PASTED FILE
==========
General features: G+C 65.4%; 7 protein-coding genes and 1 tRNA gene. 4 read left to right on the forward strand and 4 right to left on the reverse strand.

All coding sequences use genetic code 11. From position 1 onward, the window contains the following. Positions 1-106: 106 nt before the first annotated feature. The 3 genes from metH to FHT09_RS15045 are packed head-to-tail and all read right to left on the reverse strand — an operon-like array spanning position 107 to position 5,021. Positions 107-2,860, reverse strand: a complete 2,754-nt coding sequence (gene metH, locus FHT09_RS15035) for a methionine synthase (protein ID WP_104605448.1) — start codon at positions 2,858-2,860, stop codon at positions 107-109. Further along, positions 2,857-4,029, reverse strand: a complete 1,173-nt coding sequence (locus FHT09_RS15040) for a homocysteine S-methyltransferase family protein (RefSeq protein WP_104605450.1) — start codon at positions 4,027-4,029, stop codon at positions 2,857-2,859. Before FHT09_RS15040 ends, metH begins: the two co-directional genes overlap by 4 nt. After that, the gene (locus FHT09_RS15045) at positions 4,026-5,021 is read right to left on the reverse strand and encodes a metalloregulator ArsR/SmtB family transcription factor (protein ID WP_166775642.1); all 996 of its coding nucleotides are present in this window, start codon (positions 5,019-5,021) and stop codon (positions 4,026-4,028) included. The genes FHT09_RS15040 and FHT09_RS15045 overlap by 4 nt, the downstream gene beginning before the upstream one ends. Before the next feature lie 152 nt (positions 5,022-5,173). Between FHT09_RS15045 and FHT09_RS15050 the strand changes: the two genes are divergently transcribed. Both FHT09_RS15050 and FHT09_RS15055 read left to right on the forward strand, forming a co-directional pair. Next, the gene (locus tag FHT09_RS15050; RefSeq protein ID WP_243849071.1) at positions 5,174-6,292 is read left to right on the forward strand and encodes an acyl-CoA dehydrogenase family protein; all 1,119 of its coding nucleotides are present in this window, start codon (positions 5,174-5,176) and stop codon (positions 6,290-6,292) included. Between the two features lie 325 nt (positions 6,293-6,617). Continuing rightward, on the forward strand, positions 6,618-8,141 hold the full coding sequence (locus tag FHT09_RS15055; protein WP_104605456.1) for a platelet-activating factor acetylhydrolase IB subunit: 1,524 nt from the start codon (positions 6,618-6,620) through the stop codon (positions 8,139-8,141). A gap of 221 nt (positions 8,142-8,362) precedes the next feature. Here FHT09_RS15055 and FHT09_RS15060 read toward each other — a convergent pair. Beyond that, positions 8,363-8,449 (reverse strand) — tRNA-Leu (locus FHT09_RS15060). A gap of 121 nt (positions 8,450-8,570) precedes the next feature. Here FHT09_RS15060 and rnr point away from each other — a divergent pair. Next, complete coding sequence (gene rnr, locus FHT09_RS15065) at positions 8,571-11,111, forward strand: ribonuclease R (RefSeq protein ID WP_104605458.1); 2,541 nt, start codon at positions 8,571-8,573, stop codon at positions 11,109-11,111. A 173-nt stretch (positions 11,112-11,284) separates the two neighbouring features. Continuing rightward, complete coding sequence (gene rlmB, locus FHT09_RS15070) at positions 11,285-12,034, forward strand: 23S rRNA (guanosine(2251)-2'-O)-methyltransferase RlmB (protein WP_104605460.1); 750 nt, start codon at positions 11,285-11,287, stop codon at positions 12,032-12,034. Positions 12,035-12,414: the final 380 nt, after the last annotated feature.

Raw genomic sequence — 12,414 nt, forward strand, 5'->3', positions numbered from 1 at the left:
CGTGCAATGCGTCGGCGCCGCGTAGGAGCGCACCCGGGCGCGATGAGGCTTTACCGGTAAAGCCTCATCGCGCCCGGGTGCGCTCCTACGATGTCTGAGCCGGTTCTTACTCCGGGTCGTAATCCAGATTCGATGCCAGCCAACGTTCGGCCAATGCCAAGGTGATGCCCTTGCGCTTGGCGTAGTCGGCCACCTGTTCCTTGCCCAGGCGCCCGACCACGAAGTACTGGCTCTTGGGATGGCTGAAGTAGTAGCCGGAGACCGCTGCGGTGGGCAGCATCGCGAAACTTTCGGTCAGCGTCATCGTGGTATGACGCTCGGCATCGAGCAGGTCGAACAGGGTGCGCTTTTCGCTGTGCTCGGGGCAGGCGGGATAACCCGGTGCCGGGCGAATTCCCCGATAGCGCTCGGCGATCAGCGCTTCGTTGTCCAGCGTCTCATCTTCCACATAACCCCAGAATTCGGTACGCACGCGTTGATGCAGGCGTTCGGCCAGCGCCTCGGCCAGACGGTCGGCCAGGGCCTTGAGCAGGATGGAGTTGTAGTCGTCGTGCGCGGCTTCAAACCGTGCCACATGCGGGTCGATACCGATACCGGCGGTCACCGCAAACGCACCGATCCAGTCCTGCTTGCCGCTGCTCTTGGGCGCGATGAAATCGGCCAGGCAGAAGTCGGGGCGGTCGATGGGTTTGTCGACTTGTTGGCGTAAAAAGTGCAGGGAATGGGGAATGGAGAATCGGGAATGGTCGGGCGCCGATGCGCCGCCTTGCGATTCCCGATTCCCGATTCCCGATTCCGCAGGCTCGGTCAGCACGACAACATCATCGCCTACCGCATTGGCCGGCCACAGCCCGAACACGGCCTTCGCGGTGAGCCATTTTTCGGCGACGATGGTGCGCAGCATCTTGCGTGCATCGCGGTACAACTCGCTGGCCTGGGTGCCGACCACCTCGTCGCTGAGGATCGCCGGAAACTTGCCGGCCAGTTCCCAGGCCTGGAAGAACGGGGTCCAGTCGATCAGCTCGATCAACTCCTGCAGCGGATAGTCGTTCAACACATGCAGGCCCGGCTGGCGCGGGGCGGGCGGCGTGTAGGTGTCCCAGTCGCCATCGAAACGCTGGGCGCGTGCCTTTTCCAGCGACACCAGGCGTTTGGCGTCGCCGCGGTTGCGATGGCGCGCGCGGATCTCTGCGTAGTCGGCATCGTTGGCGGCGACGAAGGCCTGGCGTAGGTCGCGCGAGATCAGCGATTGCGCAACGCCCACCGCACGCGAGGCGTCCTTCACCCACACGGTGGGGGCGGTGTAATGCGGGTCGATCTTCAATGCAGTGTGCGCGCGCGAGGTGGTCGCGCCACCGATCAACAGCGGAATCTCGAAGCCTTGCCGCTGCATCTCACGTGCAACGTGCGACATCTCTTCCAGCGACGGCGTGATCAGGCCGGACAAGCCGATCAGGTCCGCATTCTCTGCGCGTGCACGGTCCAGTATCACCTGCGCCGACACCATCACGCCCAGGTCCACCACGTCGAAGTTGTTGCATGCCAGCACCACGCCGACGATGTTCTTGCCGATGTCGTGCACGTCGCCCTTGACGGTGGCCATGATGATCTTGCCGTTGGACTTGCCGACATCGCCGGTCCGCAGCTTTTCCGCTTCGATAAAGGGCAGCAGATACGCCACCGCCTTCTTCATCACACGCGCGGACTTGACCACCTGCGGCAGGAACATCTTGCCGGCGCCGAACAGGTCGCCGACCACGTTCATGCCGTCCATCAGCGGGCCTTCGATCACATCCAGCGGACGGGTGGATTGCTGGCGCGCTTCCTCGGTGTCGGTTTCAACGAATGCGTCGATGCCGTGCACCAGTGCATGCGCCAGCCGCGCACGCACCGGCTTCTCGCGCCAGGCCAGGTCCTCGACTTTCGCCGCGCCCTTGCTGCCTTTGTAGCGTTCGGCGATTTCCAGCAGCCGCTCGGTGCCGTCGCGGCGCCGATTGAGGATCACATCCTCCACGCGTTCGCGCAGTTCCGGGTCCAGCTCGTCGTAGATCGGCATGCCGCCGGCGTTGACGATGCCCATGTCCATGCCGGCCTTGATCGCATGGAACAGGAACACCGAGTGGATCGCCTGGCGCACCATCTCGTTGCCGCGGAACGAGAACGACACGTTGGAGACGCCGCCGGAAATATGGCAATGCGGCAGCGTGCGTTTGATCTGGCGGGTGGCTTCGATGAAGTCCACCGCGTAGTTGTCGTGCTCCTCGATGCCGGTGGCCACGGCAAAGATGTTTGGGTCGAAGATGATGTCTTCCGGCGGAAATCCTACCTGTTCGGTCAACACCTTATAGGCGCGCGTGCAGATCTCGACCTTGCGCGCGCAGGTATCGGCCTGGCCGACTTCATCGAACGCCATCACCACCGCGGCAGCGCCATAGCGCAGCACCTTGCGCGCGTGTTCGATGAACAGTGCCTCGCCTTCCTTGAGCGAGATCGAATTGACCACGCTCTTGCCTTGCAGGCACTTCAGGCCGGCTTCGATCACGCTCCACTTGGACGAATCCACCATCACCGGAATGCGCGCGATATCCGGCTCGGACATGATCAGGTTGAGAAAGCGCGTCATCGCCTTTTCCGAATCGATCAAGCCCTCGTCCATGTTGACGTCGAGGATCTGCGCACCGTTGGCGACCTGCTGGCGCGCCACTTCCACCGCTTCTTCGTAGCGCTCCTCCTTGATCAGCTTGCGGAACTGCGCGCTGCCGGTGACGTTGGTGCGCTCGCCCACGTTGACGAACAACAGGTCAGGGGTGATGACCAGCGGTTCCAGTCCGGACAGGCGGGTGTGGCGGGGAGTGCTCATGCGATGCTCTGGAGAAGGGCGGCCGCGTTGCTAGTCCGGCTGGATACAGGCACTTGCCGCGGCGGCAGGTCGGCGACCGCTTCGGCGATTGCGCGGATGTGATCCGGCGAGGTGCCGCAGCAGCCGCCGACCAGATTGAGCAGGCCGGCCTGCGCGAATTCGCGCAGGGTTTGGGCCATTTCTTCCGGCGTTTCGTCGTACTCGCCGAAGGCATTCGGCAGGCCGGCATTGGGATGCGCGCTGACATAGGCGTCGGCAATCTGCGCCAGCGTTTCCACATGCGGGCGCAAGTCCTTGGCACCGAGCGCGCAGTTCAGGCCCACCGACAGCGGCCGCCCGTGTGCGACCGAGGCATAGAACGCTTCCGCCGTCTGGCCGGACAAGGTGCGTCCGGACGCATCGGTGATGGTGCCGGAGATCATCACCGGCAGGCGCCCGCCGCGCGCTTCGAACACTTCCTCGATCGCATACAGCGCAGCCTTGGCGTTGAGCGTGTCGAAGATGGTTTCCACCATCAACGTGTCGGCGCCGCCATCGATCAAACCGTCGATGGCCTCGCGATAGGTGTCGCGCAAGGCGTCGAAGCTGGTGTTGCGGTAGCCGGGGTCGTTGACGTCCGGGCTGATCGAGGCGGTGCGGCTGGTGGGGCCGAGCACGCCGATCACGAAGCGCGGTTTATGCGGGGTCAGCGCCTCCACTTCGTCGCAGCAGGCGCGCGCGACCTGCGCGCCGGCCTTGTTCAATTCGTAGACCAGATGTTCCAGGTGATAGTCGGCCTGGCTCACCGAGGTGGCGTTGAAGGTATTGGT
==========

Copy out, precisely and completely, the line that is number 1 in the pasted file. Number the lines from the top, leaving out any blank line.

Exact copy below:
General features: G+C 65.4%; 7 protein-coding genes and 1 tRNA gene. 4 read left to right on the forward strand and 4 right to left on the reverse strand.